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Cancer Res. 2018 Jul 1;78(13):3445-3457. doi: 10.1158/0008-5472.CAN-17-2928. Epub 2018 May 14.

GFPT2-Expressing Cancer-Associated Fibroblasts Mediate Metabolic Reprogramming in Human Lung Adenocarcinoma.

Author information

1
Department of Radiology, Stanford University School of Medicine, Stanford, California.
2
Division of Thoracic Surgery, Department of Cardiothoracic Surgery, Stanford University School of Medicine, Stanford, California.
3
Veterans Affairs Palo Alto Health Care System, Palo Alto, California.
4
Department of Electrical Engineering, Stanford University, Stanford, California.
5
Department of Biomedical Data Science, Stanford University School of Medicine, Stanford, California.
6
Department of Radiation Oncology, Stanford University School of Medicine, Stanford, California.
7
David Geffen School of Medicine, University of California, Los Angeles, Los Angeles, California.
8
Department of Pathology, Stanford University School of Medicine, Stanford, California.
9
Canary Center at Stanford for Cancer Early Detection, Palo Alto, California.
10
Department of Radiology, Stanford University School of Medicine, Stanford, California. sylvia.plevritis@stanford.edu.

Abstract

Metabolic reprogramming of the tumor microenvironment is recognized as a cancer hallmark. To identify new molecular processes associated with tumor metabolism, we analyzed the transcriptome of bulk and flow-sorted human primary non-small cell lung cancer (NSCLC) together with 18FDG-PET scans, which provide a clinical measure of glucose uptake. Tumors with higher glucose uptake were functionally enriched for molecular processes associated with invasion in adenocarcinoma and cell growth in squamous cell carcinoma (SCC). Next, we identified genes correlated to glucose uptake that were predominately overexpressed in a single cell-type comprising the tumor microenvironment. For SCC, most of these genes were expressed by malignant cells, whereas in adenocarcinoma, they were predominately expressed by stromal cells, particularly cancer-associated fibroblasts (CAF). Among these adenocarcinoma genes correlated to glucose uptake, we focused on glutamine-fructose-6-phosphate transaminase 2 (GFPT2), which codes for the glutamine-fructose-6-phosphate aminotransferase 2 (GFAT2), a rate-limiting enzyme of the hexosamine biosynthesis pathway (HBP), which is responsible for glycosylation. GFPT2 was predictive of glucose uptake independent of GLUT1, the primary glucose transporter, and was prognostically significant at both gene and protein level. We confirmed that normal fibroblasts transformed to CAF-like cells, following TGFβ treatment, upregulated HBP genes, including GFPT2, with less change in genes driving glycolysis, pentose phosphate pathway, and TCA cycle. Our work provides new evidence of histology-specific tumor stromal properties associated with glucose uptake in NSCLC and identifies GFPT2 as a critical regulator of tumor metabolic reprogramming in adenocarcinoma.Significance: These findings implicate the hexosamine biosynthesis pathway as a potential new therapeutic target in lung adenocarcinoma. Cancer Res; 78(13); 3445-57. ©2018 AACR.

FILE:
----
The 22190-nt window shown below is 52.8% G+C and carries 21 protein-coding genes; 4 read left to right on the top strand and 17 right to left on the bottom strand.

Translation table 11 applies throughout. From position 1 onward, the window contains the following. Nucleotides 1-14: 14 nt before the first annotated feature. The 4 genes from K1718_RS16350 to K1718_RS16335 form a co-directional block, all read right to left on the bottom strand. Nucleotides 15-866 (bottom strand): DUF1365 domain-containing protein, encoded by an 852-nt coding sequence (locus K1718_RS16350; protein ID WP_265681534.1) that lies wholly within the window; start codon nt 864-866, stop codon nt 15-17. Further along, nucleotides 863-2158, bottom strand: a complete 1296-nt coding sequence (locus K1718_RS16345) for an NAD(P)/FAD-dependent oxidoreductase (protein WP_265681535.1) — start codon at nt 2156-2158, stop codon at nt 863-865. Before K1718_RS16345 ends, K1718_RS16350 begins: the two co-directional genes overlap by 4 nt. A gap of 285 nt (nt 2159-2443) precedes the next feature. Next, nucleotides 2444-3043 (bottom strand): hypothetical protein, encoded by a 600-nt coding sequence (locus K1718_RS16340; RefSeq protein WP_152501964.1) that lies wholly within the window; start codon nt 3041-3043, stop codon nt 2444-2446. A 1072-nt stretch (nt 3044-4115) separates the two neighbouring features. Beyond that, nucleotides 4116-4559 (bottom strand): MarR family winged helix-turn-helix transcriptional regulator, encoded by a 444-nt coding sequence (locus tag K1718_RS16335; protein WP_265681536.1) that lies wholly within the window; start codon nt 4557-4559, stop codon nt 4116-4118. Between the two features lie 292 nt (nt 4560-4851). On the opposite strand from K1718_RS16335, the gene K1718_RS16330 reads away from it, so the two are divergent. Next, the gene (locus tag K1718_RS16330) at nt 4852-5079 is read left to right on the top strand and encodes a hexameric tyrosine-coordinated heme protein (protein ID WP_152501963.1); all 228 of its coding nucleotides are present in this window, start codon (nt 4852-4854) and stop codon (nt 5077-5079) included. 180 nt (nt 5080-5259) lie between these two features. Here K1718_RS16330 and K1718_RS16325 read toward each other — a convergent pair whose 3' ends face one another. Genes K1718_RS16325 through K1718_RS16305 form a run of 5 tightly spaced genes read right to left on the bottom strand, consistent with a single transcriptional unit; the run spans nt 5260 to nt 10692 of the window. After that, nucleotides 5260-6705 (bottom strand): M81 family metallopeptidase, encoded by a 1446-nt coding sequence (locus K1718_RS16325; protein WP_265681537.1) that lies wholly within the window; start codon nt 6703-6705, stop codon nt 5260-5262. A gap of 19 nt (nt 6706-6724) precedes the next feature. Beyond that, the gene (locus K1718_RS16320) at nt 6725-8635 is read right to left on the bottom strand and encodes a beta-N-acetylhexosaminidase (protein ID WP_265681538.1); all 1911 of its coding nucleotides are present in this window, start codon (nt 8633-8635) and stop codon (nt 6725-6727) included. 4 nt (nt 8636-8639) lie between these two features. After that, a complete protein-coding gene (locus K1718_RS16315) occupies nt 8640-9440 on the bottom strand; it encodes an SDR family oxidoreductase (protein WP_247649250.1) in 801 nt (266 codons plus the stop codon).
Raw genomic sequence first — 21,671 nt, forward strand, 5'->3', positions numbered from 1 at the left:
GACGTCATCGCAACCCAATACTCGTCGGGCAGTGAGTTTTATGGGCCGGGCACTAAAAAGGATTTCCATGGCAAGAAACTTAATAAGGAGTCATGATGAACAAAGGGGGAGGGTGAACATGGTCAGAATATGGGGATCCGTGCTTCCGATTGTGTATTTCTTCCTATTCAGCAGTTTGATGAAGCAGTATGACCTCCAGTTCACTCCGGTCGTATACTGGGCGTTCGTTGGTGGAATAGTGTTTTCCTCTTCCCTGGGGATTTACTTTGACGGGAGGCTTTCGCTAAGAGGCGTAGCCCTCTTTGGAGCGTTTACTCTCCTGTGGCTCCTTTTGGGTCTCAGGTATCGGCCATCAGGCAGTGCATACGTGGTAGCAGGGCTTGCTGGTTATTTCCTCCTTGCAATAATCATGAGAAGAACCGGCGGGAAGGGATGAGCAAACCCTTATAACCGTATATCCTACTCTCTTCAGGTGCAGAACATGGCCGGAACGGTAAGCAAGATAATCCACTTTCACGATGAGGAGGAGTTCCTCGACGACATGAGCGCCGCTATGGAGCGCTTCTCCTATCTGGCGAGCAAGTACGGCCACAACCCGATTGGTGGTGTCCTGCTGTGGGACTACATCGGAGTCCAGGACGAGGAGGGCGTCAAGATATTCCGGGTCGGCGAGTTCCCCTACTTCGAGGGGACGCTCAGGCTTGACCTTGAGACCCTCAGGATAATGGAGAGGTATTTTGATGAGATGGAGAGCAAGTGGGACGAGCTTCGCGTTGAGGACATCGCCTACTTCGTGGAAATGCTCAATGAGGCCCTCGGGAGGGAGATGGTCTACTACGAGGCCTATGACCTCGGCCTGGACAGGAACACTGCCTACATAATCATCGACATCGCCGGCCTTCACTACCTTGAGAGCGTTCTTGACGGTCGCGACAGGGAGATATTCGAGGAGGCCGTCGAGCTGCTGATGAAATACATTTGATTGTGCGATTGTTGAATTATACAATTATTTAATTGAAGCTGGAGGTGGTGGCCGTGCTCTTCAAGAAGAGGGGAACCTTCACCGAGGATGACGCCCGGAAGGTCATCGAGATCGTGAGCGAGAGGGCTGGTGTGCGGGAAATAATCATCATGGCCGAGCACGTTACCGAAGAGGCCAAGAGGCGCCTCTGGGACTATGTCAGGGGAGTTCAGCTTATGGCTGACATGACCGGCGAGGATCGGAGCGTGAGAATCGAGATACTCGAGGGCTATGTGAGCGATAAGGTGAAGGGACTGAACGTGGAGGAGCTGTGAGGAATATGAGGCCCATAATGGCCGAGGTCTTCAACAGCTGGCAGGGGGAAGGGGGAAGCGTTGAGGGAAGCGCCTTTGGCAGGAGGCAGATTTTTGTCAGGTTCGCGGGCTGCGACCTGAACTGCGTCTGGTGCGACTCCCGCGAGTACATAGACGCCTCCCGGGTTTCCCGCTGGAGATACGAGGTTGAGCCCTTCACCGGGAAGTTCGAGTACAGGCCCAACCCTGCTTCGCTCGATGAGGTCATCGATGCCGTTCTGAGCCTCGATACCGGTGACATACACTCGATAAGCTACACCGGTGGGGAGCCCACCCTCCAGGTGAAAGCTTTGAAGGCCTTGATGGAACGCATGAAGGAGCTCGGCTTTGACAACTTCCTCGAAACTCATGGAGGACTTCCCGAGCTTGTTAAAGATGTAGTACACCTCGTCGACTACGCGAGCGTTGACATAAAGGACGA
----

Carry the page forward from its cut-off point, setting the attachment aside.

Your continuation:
PMID:
29760045
PMCID:
PMC6030462
[Available on 2019-07-01]
DOI:
10.1158/0008-5472.CAN-17-2928

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